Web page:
Unsafe in any state, by Todd Gitlin
Source Dave Anderson
Date 00/10/28/16:27

Salon - 10/28

Unsafe in any state

Ralph Nader's campaign is reckless, its justifications specious and its
consequences possibly irreparable. But it does allow fundamentalist leftists
to keep living in their dream world.

By Todd Gitlin

Oct. 28, 2000 | The Gore-Bush contest has been as uninspired as it is
overfinanced, a spectacle as tedious as it is dumbed-down (sorry, "on
message"). So we arrive at that quadrennial moment when the disgruntled get
tired of hitchhiking and look to their own vehicles. As citizen-viewers
stream away from the presidential debates wishing out loud that they could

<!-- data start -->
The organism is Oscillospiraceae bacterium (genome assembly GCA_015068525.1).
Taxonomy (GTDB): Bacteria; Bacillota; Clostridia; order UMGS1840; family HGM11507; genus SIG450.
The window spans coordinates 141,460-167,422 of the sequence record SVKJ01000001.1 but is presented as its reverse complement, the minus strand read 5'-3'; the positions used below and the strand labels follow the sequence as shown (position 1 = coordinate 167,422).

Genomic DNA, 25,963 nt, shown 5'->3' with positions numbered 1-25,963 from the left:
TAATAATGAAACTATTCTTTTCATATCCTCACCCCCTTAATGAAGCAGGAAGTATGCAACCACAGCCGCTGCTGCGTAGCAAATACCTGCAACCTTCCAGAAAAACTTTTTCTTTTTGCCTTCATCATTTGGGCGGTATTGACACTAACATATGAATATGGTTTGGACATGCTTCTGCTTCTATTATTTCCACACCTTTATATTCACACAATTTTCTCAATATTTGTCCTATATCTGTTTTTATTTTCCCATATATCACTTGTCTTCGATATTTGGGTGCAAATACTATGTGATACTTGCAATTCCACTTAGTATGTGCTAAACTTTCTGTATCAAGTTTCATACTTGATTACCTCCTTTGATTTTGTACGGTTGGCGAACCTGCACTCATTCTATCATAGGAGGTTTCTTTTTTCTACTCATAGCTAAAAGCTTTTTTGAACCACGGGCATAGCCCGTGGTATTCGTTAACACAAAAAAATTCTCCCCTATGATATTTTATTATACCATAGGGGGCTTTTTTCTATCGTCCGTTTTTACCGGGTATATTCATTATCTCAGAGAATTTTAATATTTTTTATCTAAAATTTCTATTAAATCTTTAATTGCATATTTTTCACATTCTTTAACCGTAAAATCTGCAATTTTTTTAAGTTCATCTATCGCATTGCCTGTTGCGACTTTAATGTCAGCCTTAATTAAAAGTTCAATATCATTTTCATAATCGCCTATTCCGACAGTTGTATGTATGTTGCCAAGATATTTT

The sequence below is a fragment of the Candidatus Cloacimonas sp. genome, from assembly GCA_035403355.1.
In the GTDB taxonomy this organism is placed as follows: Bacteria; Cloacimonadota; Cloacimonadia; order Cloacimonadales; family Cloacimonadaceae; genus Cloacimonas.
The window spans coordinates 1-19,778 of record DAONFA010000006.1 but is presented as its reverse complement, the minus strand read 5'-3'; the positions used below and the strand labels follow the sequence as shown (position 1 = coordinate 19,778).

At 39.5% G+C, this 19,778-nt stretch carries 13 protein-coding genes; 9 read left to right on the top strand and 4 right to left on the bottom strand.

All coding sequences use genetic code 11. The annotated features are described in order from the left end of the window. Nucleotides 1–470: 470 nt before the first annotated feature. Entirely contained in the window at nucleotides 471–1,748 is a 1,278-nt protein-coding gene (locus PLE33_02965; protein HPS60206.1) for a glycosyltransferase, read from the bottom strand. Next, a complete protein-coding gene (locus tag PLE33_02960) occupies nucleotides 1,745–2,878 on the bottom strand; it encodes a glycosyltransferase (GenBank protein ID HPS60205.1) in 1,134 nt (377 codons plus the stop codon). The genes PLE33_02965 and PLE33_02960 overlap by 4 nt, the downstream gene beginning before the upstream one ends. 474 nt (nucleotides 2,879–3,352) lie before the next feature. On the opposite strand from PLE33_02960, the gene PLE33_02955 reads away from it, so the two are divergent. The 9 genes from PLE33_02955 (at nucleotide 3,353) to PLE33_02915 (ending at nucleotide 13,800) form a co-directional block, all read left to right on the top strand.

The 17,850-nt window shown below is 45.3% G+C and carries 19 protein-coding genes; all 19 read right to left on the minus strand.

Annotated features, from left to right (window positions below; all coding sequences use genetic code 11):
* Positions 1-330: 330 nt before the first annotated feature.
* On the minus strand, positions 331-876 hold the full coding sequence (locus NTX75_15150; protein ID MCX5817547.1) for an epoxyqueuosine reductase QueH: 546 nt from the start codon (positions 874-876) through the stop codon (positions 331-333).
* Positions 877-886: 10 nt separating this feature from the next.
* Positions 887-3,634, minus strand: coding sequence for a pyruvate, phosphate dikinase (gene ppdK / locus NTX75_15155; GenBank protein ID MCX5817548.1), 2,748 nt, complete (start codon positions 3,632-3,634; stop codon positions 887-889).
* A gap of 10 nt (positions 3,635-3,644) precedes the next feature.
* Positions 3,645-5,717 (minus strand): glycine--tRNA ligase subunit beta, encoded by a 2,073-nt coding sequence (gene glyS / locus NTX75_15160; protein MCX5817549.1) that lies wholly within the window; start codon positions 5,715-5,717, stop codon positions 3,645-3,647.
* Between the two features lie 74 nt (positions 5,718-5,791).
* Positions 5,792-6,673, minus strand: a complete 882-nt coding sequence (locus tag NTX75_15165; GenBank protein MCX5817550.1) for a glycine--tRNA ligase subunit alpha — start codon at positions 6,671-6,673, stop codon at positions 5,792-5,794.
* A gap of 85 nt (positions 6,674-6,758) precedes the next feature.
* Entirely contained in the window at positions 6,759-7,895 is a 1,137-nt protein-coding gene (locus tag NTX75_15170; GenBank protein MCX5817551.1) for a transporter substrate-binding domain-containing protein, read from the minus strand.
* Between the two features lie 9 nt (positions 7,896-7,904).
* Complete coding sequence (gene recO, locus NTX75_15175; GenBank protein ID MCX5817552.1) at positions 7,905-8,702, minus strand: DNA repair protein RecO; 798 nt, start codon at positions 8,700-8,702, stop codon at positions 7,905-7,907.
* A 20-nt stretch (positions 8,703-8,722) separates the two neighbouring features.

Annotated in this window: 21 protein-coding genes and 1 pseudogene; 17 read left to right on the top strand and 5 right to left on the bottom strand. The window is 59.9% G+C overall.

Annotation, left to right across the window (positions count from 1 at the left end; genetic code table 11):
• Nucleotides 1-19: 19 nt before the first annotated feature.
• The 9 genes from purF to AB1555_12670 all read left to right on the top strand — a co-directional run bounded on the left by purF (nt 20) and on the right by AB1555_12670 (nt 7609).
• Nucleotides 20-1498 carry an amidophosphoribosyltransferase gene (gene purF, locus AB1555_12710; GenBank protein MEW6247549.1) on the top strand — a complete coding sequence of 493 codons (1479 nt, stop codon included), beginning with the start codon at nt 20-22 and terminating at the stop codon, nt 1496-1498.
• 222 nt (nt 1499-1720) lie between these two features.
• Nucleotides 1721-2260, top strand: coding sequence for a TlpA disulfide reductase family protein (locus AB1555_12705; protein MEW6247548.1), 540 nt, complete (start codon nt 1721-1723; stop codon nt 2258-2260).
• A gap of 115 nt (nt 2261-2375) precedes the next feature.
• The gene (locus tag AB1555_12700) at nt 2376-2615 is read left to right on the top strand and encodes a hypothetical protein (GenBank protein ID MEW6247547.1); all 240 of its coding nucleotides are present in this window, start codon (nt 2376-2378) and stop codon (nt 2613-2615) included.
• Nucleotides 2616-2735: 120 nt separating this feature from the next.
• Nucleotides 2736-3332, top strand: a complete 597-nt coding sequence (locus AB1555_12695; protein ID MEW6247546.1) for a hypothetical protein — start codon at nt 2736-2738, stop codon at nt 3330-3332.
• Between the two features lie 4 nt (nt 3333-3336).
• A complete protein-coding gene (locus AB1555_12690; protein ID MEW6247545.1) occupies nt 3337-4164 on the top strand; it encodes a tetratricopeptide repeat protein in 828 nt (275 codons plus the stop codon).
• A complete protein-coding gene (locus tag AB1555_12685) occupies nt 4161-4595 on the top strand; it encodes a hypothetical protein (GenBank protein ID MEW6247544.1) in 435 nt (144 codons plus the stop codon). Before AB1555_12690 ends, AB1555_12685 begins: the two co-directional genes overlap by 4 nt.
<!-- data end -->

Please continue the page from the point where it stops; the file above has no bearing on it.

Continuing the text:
vote for someone -- anyone -- other than the major party candidates, enter
Ralph Nader on the Green ticket, apparently safe at any speed. No one accuses
Nader of taking funny money, phonying his résumé, being out of his depth,
talking down or making himself over too frequently. He bashes corporations
like nobody's business, more rightly than wrongly.

I'm the sort of voter who ought to be flocking to him. I was the third
president of Students for a Democratic Society, active in New Left politics
thereafter, frequently critical of Clinton-Gore politics from the left. I
think the drug war is a disaster, the Colombia intervention wrongheaded,
insurance companies and HMOs cruel and unnecessary punishment, big-money
giveaways to media tycoons indefensible, free trade oversold, labor
underprotected. Oh yes: Along the way, I stayed out of the 1968 vote -- and
therefore, in the light of unforgiving history, did my tiny bit to help Nixon
win, and all for the best of reasons, namely, emotions in revolt, disgust for
Humphrey's pro-war position, and willful blindness about the left's